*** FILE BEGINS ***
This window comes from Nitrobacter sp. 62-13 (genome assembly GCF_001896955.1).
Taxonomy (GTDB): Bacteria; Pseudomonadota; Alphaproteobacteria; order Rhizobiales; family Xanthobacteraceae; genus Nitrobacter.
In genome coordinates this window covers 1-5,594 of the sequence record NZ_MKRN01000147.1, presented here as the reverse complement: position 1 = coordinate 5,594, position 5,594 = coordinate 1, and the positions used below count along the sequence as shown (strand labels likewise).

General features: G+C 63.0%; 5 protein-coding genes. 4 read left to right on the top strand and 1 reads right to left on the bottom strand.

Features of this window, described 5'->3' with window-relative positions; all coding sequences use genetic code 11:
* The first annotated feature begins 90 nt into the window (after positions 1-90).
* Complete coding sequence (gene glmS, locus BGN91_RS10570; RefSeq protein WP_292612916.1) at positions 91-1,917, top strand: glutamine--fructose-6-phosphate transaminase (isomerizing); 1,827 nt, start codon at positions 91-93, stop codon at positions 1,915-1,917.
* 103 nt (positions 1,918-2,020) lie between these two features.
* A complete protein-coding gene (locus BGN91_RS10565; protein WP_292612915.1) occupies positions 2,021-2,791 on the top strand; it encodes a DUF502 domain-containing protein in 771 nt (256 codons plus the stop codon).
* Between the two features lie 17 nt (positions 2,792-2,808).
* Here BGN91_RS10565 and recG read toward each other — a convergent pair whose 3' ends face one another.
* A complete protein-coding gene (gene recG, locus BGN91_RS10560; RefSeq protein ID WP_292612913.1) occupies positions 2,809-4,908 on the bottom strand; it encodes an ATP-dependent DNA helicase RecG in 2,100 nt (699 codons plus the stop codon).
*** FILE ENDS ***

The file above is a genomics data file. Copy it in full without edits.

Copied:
This window comes from Nitrobacter sp. 62-13 (genome assembly GCF_001896955.1).
Taxonomy (GTDB): Bacteria; Pseudomonadota; Alphaproteobacteria; order Rhizobiales; family Xanthobacteraceae; genus Nitrobacter.
In genome coordinates this window covers 1-5,594 of the sequence record NZ_MKRN01000147.1, presented here as the reverse complement: position 1 = coordinate 5,594, position 5,594 = coordinate 1, and the positions used below count along the sequence as shown (strand labels likewise).

General features: G+C 63.0%; 5 protein-coding genes. 4 read left to right on the top strand and 1 reads right to left on the bottom strand.

Features of this window, described 5'->3' with window-relative positions; all coding sequences use genetic code 11:
* The first annotated feature begins 90 nt into the window (after positions 1-90).
* Complete coding sequence (gene glmS, locus BGN91_RS10570; RefSeq protein WP_292612916.1) at positions 91-1,917, top strand: glutamine--fructose-6-phosphate transaminase (isomerizing); 1,827 nt, start codon at positions 91-93, stop codon at positions 1,915-1,917.
* 103 nt (positions 1,918-2,020) lie between these two features.
* A complete protein-coding gene (locus BGN91_RS10565; protein WP_292612915.1) occupies positions 2,021-2,791 on the top strand; it encodes a DUF502 domain-containing protein in 771 nt (256 codons plus the stop codon).
* Between the two features lie 17 nt (positions 2,792-2,808).
* Here BGN91_RS10565 and recG read toward each other — a convergent pair whose 3' ends face one another.
* A complete protein-coding gene (gene recG, locus BGN91_RS10560; RefSeq protein ID WP_292612913.1) occupies positions 2,809-4,908 on the bottom strand; it encodes an ATP-dependent DNA helicase RecG in 2,100 nt (699 codons plus the stop codon).